If Jedward isn't overwhelming proof that ridiculous compound words ought not to be plucked from thin air, used in everyday parlance and accepted by society, I don't know what is. Par exemple, I've no problems with the Catholic faith, nor with popular guitar music originating from 1950's America; but meld 'Christian' and 'Rock' and I'm likely to manifest the form of Satan before your very eyes. It's not purely a beef I've got with Jesus - the same applies to other faith-music hybrids, such as Muslim 'n' Bass and Hindie. Not big, not clever.

But if it's not the evangelists – literally – banging their drum, it's the bloody hipsters spawning newer, ever more obscure and underground strains of aural art. The last decade has seen rise to Witchcore, Chillwave and Reggaeton to name but a few, constantly slipping in and out of fashion. So to prove to you, our devoted reader - as well as to ourselves for posterior backslapping - we've compiled a list of the sickest/hottest/coolest/radest/illest (delete as appropriate) new genres for your delectation.


Citing Riot Grrrl, Pussy Riot and the Kaiser Chiefs' 'I Predict a Riot' as the 3 main influences on Clitchcore, political activist, feminist, artist and movement leader Anja Buski further explains that Clitchcore is "an expression of womanhood, a reclaiming of the primordial primal scream." This female only electro-noise crusade stemmed from an initial piece of Buski's performance art in 2011 in her home town of Belovodskoye, Kyrgyzstan and rapidly spread to become an underground phenomenon. Belovodskoye, also the birthplace to heavyweight boxers the Klitschko brothers, has resulted in the sound being affectionately nicknamed 'Klitschkore' by fans.


Sometimes referred to as 'Wubbytron', or simply 'Wubby', Nototune crosses heavy dub and bass music with the recording methods of Lo-Fi. The name is derived from Quelle Dommage's now infamous hipster T-shirt: 'Say No to Autotune'. The non-commercial aspect of Nototune is key. Many artists are thought to play sets disguised in balaclava's or with elaborate costume facial hair to protect their identity as they are well known pop stars or music producers. Ethical Japanese act - and scene darlings - Nototuna look set to unleash their bassy scuzz upon us early next year and their EP 'No Fish: No Fuss' has already got bloggers, indie labels and pirate radio shows champing at the bit.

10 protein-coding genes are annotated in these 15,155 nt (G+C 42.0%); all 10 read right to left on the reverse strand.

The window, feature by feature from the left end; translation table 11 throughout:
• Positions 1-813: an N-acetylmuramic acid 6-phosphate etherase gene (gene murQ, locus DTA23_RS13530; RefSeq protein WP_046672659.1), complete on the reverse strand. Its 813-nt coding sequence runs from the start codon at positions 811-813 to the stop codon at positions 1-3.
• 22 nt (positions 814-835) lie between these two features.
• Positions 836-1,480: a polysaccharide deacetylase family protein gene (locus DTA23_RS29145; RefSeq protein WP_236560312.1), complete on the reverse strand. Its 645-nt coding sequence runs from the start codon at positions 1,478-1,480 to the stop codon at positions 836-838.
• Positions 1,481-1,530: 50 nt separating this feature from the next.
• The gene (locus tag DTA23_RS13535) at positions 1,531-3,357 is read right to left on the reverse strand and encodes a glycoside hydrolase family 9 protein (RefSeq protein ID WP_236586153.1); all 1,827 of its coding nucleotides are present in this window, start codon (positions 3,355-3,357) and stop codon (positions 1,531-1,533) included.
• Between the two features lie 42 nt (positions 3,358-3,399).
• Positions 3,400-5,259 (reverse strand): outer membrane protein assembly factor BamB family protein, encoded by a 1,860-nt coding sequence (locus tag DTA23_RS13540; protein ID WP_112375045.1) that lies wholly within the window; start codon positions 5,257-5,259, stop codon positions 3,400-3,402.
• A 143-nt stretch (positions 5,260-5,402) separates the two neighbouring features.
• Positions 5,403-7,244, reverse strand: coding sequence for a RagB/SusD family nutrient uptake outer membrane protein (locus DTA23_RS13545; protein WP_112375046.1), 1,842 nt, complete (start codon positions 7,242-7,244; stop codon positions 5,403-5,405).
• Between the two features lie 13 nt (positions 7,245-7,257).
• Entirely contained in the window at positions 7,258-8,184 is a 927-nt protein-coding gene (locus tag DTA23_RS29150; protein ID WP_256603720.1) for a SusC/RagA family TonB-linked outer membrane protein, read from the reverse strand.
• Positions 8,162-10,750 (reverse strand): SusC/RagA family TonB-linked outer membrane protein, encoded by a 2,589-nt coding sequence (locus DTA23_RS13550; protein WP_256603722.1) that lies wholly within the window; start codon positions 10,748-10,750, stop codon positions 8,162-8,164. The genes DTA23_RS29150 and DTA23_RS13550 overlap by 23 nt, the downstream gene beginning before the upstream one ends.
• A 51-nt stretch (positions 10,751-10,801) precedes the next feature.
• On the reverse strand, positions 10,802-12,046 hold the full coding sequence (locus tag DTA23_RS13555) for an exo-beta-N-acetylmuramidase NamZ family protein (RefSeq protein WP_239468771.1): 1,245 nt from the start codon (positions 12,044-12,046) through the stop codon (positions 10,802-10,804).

Born, Lazarus like, from the ashes of its cannibalistic predecessor, Dubstep, this back to basics movement is one for the purists. Summoning the spirit of Pubrock's rejection of 70's Glam and all the frilly trimmings, Pubstep apes the ethos: No mainstream extravagance, no Britney, no Internet Explorer soundtrack.

Pubstep hits harder, faster and gnarlier than all before it. 140BPM was deemed too slow. Pubstep notches it up to an incredible 143 BPM! WOWZA! Small Pubstep nights have been popping up in the quiet backrooms of the cities' bars and suburban watering holes with locals seeking a true getaway from the generic, repetitive wobble, all in the comfort of their nearest tavern.

24 Hour Garage

An epic revision in the grandest sense, 24Hour Garage takes aspects of Speed Garage, 2-Step and Opera to create vastly long, ethereal tracks. Thought to be a clever way of recouping PRS money, it is considered the lengthier the 24 Hour Garage songs, the better. Crowd pleasers such as 'Forecourt Foreplay' and 'Pay at the Pump' are rumoured to be in excess of 8 hours long and reports are that devoted fans lap it up with gusto. All night pop-up raves have been spotted in disused petrol stations in Greenwich, Morecambe and Falkirk and key players on the scene such as Empty Tank, DJ Munchies and Pack of Johnnies and Some Wet Wipes are tipped for stardom in 2013.

Country House

No Albarn & Co. in sight, thankfully, as Country House brings together soulful, groove laden Chicago House with the trebly, redneck whine only Country music can provide. “The cure to musical apartheid” many are calling it; "an unexpected crossing of the divide." It's the juxtaposition that makes this such a burgeoning prospect, attracting a diverse set of diehard fans. An acquired taste though, detractors refer to it somewhat disdainfully as "Cuntry House," presumably as they just don't 'get it'.